Assam and Arunachal Pradesh Sign Agreement To Settle Boundary Dispute

Assam and Arunachal Pradesh governments have signed an agreement for the settlement of an inter-state boundary dispute in the presence of Home Minister Amit Shah in Delhi,

NEW DELHI-   Assam and Arunachal Pradesh governments have signed an agreement for the settlement of an inter-state boundary dispute in the presence of Home Minister Amit Shah in Delhi, news agency ANI reported.

A Memorandum of Understanding (MoU) was signed by Assam Chief Minister Himanta Biswa Sarma and his Arunachal Pradesh counterpart Pema Khandu.

“The signing of an agreement for the settlement of an inter-state boundary dispute between Assam and Arunachal Pradesh is a very big achievement. Today, we have crossed the milestone for the establishment of a developed, peaceful and conflict-free northeast,” Union Minister Amit Shah said.

Assam shares an 804 km long boundary with Arunachal Pradesh and the border dispute dates back to the colonial era.

Over the years, the issue had intensified as allegations of residents of one state encroaching on land on the other have led to disputes and violence.

Know about the decades-old border dispute

The Assam – Arunachal Pradesh border dispute dates back to colonial times. In 1873, the British announced the “inner line” regulation, which demarcated an imaginary boundary between plains and the frontier hills, later designated as the Northeast Frontier Tracts in 1915.

The area of the frontier hills makes up present-day Arunachal Pradesh, which was earlier a part of Assam. The Assam government assumed jurisdiction over the North East Frontier Tracts after Independence, which became the North East Frontier Agency (NEFA) in 1954. The Union Territory (UT) of Arunachal Pradesh was formed in 1972 and it gained statehood in 1987.

The two states share a boundary of roughly 800 km and frequent flashes of the dispute have been reported along the border since the 1990s.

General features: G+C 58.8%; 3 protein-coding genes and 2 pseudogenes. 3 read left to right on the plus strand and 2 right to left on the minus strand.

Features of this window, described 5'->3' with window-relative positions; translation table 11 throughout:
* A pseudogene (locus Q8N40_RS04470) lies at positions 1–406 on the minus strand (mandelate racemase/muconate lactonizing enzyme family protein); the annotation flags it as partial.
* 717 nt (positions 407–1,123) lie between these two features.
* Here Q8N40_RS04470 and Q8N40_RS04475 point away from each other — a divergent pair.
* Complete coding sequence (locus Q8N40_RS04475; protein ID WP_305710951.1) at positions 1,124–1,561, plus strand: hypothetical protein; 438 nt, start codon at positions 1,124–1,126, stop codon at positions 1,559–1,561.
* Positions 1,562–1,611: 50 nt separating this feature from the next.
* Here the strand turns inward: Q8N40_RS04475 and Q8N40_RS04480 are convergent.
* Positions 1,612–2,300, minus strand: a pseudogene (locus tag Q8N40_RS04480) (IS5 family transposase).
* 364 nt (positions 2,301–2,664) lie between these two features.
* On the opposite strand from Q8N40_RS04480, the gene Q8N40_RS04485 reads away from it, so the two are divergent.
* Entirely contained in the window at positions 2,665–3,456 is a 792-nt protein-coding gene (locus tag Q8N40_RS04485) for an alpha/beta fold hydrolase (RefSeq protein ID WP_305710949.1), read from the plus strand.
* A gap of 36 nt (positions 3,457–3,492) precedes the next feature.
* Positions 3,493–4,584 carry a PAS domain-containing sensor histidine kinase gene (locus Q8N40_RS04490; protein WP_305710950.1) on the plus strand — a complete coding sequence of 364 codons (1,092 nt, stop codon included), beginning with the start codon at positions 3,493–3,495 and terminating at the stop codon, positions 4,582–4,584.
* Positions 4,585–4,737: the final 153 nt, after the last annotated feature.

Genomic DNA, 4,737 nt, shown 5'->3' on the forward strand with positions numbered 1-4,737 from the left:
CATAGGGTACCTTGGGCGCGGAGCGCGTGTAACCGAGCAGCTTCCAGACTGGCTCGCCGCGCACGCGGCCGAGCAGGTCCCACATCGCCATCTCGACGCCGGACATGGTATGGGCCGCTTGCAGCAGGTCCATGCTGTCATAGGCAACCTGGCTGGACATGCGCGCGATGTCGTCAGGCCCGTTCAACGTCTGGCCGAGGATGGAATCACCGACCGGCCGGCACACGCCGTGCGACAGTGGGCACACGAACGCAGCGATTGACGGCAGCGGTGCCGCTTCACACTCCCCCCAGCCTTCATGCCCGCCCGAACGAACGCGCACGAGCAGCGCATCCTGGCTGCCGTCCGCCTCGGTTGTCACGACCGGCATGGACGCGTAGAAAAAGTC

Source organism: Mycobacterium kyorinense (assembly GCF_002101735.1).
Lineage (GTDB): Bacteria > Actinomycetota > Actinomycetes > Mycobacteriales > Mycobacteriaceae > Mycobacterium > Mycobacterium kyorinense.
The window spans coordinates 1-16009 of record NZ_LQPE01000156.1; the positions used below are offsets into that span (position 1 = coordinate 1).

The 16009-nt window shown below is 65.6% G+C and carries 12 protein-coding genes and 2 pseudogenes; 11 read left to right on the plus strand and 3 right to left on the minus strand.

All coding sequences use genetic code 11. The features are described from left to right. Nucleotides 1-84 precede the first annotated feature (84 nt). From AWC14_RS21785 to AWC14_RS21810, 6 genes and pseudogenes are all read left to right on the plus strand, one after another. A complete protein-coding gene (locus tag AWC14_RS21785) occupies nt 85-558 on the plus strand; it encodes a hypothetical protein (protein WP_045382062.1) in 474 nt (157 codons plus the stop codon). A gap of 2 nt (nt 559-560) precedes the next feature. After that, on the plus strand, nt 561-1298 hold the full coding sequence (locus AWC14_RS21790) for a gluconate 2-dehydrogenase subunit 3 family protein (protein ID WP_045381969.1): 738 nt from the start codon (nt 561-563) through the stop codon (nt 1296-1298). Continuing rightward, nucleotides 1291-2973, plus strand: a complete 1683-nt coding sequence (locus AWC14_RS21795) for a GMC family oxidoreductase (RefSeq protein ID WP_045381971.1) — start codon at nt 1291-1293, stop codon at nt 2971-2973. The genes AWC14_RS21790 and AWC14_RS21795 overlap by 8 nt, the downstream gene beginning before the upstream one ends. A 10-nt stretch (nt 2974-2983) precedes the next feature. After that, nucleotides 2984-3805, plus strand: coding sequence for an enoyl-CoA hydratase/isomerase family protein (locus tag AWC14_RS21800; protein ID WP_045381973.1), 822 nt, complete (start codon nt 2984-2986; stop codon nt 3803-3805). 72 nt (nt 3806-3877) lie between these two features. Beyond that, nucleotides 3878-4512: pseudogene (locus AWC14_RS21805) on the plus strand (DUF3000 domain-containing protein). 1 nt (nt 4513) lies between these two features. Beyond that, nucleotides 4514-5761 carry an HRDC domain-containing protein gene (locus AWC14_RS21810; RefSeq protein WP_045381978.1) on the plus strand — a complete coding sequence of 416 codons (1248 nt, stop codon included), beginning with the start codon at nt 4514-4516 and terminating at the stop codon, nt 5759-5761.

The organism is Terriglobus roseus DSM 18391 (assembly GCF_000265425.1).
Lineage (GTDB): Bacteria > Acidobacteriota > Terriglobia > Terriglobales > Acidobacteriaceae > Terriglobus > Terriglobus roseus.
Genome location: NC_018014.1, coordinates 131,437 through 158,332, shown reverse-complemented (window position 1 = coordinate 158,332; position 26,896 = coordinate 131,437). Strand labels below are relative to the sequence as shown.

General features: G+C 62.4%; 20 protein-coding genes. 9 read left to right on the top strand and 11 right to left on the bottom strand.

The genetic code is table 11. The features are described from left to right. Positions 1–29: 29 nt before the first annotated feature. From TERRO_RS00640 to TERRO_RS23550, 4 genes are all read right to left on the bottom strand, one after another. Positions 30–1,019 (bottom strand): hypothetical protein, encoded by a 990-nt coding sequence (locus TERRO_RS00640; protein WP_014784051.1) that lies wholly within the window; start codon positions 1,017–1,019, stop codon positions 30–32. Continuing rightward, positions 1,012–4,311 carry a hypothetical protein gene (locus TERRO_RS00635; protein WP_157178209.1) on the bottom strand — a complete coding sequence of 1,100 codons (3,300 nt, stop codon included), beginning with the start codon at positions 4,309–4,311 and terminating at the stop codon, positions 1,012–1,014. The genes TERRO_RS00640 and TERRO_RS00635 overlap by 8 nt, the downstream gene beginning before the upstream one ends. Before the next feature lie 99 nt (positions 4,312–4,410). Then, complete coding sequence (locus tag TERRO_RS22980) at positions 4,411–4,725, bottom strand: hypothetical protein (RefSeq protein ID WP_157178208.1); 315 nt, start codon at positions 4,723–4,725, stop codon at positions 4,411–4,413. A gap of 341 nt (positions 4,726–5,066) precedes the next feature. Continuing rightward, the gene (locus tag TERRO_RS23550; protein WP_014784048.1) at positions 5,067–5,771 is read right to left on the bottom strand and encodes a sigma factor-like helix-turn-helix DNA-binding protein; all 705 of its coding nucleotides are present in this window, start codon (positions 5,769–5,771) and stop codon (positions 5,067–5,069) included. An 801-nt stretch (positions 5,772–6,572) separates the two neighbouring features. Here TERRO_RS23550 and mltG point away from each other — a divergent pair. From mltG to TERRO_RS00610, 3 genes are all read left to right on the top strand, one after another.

The root of the dispute is often said to be a 1951 report of a committee headed by then Assam chief minister Gopinath Bordoloi.

In the report, it was suggested that about 3,648 sqkm of the “plain” area of Balipara and Sadiya foothills was transferred from the NEFA (now Arunachal Pradesh) to Lakhimpur and Darrang districts of Assam.

However, Arunachal Pradesh has long held that the transfer was done without the consultation of its people and the state still held customary rights over these lands. Assam, on the other hand, believed that the 1951 notification was constitutional and legal.

The dispute came to the fore when Arunachal Pradesh became a UT in 1972 and till 1974 several efforts were made to demarcate the boundary.

A special tripartite committee was formed in 1979, to demarcate the boundary based on Survey of India maps. By 1983-84 about 489 km out of the 800 km was demarcated.

Further demarcation was stalled as Arunachal Pradesh did not accept the recommendations and claimed a major part of the 3,648 sqkm, which was transferred as per the 1951 notification.

In 1989 the state of Assam filed a case in the Supreme Court alleging “encroachment” of its lands by Arunachal Pradesh.

In 2006, the apex court constituted a local boundary commission helmed by a retired SC judge.

In 2014, the local commission submitted its report in which it suggested some of the lands be given back to Arunachal Pradesh and several other recommendations was made.

It was suggested that both states should come to a consensus, but nothing further happened, according to an Indian Express report.

Several intermittent clashes have been reported between the people of the two states in the disputed area, ever since the issue began.

PM, Home Minister step in

However, in 2021, following the insistence of both Prime Minister Narendra Modi and Union Home Minister Amit Shah, the two neighbouring states agreed to work and resolve their border dispute out of court.

Last year, both states signed the Namsai Declaration, in which they agreed to reduce the number of disputed villages to 86 from 123.

A total of 12 committees, each headed by a cabinet minister, were formed to visit the disputed areas and take feedback from residents. The committee submitted its report based on which the decision to sign the MoU was taken by the Assam government.


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